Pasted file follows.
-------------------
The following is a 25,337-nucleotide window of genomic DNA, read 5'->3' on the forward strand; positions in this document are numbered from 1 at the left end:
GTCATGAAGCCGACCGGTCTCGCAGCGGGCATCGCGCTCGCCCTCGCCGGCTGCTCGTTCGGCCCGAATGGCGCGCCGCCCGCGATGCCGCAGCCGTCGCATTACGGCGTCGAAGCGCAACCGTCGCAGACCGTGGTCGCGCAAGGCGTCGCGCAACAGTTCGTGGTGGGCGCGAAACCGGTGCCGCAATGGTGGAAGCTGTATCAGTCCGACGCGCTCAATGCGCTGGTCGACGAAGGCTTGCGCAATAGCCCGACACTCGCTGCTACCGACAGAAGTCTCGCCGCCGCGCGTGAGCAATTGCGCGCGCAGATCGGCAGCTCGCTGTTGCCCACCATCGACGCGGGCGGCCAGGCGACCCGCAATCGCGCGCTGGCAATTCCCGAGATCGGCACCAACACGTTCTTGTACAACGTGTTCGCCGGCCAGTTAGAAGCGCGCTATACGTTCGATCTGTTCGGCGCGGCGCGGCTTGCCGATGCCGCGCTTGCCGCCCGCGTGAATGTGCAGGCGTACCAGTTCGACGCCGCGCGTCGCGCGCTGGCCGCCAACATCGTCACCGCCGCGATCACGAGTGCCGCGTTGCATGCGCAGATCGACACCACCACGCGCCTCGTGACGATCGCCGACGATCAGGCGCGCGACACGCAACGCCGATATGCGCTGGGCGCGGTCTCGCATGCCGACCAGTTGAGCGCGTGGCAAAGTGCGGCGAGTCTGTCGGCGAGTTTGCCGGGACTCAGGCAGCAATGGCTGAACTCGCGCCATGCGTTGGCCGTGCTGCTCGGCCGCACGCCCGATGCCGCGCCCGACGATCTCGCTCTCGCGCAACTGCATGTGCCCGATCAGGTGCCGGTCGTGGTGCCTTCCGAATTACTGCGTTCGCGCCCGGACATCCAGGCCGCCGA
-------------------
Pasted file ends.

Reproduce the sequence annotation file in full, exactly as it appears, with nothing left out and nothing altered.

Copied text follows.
The following is a 25,337-nucleotide window of genomic DNA, read 5'->3' on the forward strand; positions in this document are numbered from 1 at the left end:
GTCATGAAGCCGACCGGTCTCGCAGCGGGCATCGCGCTCGCCCTCGCCGGCTGCTCGTTCGGCCCGAATGGCGCGCCGCCCGCGATGCCGCAGCCGTCGCATTACGGCGTCGAAGCGCAACCGTCGCAGACCGTGGTCGCGCAAGGCGTCGCGCAACAGTTCGTGGTGGGCGCGAAACCGGTGCCGCAATGGTGGAAGCTGTATCAGTCCGACGCGCTCAATGCGCTGGTCGACGAAGGCTTGCGCAATAGCCCGACACTCGCTGCTACCGACAGAAGTCTCGCCGCCGCGCGTGAGCAATTGCGCGCGCAGATCGGCAGCTCGCTGTTGCCCACCATCGACGCGGGCGGCCAGGCGACCCGCAATCGCGCGCTGGCAATTCCCGAGATCGGCACCAACACGTTCTTGTACAACGTGTTCGCCGGCCAGTTAGAAGCGCGCTATACGTTCGATCTGTTCGGCGCGGCGCGGCTTGCCGATGCCGCGCTTGCCGCCCGCGTGAATGTGCAGGCGTACCAGTTCGACGCCGCGCGTCGCGCGCTGGCCGCCAACATCGTCACCGCCGCGATCACGAGTGCCGCGTTGCATGCGCAGATCGACACCACCACGCGCCTCGTGACGATCGCCGACGATCAGGCGCGCGACACGCAACGCCGATATGCGCTGGGCGCGGTCTCGCATGCCGACCAGTTGAGCGCGTGGCAAAGTGCGGCGAGTCTGTCGGCGAGTTTGCCGGGACTCAGGCAGCAATGGCTGAACTCGCGCCATGCGTTGGCCGTGCTGCTCGGCCGCACGCCCGATGCCGCGCCCGACGATCTCGCTCTCGCGCAACTGCATGTGCCCGATCAGGTGCCGGTCGTGGTGCCTTCCGAATTACTGCGTTCGCGCCCGGACATCCAGGCCGCCGA